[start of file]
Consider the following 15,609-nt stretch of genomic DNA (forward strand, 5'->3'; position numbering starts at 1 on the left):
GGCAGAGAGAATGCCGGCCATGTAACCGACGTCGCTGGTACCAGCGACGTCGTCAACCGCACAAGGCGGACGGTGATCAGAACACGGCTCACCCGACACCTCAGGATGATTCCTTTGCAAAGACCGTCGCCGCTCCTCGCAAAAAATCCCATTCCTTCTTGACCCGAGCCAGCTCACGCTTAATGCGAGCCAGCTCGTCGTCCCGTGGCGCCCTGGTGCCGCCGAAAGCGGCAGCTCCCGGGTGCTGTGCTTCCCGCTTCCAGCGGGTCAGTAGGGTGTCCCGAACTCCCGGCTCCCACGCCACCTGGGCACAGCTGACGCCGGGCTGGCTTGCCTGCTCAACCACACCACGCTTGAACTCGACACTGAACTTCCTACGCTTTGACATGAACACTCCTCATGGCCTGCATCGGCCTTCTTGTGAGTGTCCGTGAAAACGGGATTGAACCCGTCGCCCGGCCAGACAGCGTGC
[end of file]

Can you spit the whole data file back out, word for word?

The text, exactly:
Consider the following 15,609-nt stretch of genomic DNA (forward strand, 5'->3'; position numbering starts at 1 on the left):
GGCAGAGAGAATGCCGGCCATGTAACCGACGTCGCTGGTACCAGCGACGTCGTCAACCGCACAAGGCGGACGGTGATCAGAACACGGCTCACCCGACACCTCAGGATGATTCCTTTGCAAAGACCGTCGCCGCTCCTCGCAAAAAATCCCATTCCTTCTTGACCCGAGCCAGCTCACGCTTAATGCGAGCCAGCTCGTCGTCCCGTGGCGCCCTGGTGCCGCCGAAAGCGGCAGCTCCCGGGTGCTGTGCTTCCCGCTTCCAGCGGGTCAGTAGGGTGTCCCGAACTCCCGGCTCCCACGCCACCTGGGCACAGCTGACGCCGGGCTGGCTTGCCTGCTCAACCACACCACGCTTGAACTCGACACTGAACTTCCTACGCTTTGACATGAACACTCCTCATGGCCTGCATCGGCCTTCTTGTGAGTGTCCGTGAAAACGGGATTGAACCCGTCGCCCGGCCAGACAGCGTGC